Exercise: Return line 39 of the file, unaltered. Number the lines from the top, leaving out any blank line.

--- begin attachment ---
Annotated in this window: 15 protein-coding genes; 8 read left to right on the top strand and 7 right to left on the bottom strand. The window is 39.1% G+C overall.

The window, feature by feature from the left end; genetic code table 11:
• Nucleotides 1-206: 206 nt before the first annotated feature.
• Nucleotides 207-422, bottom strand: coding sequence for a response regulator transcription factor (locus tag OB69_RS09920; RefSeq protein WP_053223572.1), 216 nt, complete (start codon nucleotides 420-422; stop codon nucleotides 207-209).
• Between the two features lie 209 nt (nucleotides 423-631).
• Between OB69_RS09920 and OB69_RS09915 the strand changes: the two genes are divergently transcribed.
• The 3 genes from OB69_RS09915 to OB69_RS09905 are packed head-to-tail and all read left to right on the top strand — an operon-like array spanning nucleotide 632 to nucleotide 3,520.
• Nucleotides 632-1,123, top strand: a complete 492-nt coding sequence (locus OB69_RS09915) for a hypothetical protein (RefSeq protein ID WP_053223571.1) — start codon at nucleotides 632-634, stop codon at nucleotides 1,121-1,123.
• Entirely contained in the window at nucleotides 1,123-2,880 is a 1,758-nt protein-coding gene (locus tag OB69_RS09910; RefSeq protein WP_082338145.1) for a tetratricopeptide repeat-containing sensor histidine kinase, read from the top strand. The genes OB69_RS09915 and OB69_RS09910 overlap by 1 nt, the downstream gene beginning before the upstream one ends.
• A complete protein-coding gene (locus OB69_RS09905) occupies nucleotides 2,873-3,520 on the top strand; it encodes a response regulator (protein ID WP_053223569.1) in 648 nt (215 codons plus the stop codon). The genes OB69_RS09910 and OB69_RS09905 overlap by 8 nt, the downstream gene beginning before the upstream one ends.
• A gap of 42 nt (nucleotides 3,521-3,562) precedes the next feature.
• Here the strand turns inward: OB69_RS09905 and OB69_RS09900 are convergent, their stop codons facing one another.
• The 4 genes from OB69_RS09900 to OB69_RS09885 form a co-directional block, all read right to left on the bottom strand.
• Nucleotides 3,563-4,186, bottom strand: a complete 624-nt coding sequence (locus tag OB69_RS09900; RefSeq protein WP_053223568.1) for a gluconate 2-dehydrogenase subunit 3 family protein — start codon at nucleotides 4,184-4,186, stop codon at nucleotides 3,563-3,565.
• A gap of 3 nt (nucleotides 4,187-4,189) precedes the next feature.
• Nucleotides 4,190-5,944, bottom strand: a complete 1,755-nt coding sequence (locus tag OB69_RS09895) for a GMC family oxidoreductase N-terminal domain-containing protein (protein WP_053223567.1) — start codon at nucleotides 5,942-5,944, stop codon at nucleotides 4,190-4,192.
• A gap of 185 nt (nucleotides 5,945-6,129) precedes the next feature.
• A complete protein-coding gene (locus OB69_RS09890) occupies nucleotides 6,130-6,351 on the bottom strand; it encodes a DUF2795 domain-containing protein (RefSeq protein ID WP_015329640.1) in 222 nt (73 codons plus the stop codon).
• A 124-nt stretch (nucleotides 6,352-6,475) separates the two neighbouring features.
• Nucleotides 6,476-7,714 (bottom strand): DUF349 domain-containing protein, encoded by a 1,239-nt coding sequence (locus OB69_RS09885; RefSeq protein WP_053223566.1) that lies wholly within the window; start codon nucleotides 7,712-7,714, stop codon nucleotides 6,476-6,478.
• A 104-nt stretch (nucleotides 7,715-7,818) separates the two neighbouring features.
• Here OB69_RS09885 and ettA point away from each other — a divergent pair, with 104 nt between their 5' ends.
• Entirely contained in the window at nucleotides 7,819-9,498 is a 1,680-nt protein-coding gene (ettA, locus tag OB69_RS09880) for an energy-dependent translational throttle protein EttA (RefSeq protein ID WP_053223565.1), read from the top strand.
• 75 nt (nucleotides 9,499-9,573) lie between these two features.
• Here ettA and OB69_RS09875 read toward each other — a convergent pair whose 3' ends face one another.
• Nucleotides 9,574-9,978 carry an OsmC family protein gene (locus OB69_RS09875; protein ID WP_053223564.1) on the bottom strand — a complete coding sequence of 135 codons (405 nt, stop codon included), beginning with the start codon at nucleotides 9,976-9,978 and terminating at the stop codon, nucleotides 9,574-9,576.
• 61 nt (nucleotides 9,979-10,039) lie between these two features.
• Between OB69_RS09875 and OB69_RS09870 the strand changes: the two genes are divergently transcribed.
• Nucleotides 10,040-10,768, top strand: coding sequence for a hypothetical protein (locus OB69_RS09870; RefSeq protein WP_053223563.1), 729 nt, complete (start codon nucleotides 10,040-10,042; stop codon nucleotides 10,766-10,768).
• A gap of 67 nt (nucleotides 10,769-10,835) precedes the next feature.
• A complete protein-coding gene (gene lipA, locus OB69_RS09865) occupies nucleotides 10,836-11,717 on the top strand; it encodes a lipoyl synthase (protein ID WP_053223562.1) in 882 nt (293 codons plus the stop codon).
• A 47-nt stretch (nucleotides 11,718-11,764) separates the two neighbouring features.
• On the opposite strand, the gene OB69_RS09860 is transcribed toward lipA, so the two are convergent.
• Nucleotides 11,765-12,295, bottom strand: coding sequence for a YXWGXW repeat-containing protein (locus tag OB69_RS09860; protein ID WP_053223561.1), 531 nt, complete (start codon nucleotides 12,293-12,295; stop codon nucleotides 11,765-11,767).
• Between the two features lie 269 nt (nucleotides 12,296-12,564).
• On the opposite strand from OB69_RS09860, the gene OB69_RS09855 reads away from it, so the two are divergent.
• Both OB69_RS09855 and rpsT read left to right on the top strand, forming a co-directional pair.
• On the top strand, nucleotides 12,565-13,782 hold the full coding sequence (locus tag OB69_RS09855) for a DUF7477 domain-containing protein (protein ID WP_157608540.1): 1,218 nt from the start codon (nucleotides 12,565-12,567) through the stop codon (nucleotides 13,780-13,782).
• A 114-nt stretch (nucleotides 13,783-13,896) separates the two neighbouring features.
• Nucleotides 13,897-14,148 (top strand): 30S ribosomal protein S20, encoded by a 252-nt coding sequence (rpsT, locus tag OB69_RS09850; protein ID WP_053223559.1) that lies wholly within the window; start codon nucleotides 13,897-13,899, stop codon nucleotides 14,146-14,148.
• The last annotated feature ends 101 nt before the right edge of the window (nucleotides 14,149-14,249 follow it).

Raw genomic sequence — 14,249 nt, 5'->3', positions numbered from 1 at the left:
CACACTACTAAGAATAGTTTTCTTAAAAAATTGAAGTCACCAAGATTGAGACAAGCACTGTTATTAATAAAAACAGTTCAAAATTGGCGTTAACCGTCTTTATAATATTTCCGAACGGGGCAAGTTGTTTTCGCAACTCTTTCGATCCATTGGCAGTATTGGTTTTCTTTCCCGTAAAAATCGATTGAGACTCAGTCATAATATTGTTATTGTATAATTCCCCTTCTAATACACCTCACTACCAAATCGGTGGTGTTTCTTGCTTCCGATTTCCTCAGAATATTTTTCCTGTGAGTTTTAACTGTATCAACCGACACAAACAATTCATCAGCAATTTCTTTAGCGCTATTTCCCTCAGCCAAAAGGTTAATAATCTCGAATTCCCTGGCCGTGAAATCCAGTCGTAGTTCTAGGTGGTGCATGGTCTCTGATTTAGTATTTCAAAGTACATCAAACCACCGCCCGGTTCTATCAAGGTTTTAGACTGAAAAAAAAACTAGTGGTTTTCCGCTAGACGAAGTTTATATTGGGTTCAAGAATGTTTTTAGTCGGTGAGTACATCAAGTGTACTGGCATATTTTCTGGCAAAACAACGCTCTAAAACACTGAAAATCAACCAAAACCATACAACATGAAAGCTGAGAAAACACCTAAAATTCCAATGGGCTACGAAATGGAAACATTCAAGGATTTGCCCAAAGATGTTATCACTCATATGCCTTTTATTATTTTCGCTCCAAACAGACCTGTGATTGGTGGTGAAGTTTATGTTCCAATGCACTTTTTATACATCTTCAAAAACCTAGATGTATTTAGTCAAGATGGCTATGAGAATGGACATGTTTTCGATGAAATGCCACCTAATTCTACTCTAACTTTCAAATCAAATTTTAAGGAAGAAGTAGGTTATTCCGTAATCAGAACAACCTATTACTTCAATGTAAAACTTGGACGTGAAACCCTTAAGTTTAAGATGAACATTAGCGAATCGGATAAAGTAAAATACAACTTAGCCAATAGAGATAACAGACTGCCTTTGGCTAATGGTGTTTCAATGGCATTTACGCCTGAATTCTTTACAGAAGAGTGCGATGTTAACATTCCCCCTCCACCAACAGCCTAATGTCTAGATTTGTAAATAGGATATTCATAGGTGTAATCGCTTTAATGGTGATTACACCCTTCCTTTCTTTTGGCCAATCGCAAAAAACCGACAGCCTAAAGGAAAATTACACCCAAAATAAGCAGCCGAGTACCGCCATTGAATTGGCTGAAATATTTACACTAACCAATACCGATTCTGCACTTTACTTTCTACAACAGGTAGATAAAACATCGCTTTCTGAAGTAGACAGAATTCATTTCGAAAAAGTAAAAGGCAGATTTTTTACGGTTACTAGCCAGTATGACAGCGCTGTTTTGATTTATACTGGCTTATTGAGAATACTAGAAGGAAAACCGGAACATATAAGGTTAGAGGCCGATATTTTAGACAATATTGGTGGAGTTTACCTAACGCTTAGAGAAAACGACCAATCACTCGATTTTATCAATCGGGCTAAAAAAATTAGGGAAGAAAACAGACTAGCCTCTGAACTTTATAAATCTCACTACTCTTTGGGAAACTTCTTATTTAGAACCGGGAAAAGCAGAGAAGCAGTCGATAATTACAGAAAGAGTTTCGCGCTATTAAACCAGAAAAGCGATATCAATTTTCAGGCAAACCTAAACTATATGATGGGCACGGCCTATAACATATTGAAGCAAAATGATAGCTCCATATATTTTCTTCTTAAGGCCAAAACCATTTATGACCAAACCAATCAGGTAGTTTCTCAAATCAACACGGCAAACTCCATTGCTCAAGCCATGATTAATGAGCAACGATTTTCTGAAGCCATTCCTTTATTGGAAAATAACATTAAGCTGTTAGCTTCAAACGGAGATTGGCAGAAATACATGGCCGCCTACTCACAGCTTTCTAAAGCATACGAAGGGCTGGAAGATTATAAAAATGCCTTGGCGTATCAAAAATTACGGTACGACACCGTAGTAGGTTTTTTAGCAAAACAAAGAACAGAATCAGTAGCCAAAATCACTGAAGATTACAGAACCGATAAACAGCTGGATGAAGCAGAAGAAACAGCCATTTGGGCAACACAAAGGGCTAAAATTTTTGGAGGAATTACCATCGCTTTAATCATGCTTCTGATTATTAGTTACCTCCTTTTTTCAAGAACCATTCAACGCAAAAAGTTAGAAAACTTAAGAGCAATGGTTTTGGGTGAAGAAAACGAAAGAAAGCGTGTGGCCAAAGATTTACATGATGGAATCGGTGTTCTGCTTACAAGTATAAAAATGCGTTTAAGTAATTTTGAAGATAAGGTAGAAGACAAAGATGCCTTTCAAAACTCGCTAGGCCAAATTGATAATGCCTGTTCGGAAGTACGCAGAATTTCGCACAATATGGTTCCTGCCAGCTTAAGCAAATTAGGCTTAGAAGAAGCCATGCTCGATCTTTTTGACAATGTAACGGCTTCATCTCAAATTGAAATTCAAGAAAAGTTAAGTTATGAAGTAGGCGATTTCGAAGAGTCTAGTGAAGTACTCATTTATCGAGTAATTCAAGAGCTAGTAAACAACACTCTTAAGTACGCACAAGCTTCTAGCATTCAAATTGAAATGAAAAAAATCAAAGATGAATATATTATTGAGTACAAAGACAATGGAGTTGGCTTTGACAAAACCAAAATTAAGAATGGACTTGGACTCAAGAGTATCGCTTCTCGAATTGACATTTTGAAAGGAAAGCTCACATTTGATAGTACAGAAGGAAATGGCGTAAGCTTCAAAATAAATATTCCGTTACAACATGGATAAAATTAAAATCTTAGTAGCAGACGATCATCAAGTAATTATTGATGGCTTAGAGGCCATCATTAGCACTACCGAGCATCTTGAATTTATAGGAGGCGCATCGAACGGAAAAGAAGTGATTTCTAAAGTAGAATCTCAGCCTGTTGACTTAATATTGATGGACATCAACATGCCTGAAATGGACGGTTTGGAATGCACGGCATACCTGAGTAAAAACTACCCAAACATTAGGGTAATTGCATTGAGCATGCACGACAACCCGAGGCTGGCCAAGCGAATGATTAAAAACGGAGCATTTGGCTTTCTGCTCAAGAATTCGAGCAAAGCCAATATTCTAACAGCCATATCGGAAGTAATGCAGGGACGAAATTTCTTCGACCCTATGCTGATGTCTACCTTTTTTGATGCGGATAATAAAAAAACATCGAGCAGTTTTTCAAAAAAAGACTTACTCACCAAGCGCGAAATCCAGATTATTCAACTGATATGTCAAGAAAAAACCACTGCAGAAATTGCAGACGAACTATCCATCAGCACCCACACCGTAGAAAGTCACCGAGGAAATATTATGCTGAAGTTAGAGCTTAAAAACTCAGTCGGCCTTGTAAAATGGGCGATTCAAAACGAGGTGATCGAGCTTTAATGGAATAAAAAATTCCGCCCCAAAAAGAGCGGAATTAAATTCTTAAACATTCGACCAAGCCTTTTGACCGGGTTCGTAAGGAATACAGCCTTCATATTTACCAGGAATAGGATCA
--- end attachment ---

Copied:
• A 114-nt stretch (nucleotides 13,783-13,896) separates the two neighbouring features.